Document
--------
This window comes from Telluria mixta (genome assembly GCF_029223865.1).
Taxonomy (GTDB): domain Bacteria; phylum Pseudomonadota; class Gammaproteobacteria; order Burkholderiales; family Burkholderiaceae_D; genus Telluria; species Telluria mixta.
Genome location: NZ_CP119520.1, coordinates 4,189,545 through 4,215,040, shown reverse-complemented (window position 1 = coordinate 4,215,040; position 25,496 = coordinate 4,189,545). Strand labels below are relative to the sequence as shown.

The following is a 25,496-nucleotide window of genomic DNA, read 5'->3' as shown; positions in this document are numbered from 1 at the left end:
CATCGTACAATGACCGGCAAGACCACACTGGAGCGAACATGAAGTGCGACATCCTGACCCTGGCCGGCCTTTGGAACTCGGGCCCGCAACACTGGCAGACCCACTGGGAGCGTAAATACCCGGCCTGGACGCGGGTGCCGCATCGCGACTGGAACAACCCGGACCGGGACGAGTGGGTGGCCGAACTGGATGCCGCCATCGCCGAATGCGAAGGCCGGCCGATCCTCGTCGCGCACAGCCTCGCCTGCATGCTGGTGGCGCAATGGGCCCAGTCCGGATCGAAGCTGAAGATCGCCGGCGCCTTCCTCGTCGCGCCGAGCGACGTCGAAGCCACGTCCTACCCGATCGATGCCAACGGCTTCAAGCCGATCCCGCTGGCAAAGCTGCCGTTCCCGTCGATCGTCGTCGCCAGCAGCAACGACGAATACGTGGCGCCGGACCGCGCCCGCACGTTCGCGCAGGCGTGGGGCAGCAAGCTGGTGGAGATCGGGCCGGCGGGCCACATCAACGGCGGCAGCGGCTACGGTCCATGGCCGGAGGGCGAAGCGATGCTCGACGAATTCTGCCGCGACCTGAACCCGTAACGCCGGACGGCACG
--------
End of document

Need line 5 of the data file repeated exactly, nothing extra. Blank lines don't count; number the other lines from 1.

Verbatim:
CATCGTACAATGACCGGCAAGACCACACTGGAGCGAACATGAAGTGCGACATCCTGACCCTGGCCGGCCTTTGGAACTCGGGCCCGCAACACTGGCAGACCCACTGGGAGCGTAAATACCCGGCCTGGACGCGGGTGCCGCATCGCGACTGGAACAACCCGGACCGGGACGAGTGGGTGGCCGAACTGGATGCCGCCATCGCCGAATGCGAAGGCCGGCCGATCCTCGTCGCGCACAGCCTCGCCTGCATGCTGGTGGCGCAATGGGCCCAGTCCGGATCGAAGCTGAAGATCGCCGGCGCCTTCCTCGTCGCGCCGAGCGACGTCGAAGCCACGTCCTACCCGATCGATGCCAACGGCTTCAAGCCGATCCCGCTGGCAAAGCTGCCGTTCCCGTCGATCGTCGTCGCCAGCAGCAACGACGAATACGTGGCGCCGGACCGCGCCCGCACGTTCGCGCAGGCGTGGGGCAGCAAGCTGGTGGAGATCGGGCCGGCGGGCCACATCAACGGCGGCAGCGGCTACGGTCCATGGCCGGAGGGCGAAGCGATGCTCGACGAATTCTGCCGCGACCTGAACCCGTAACGCCGGACGGCACG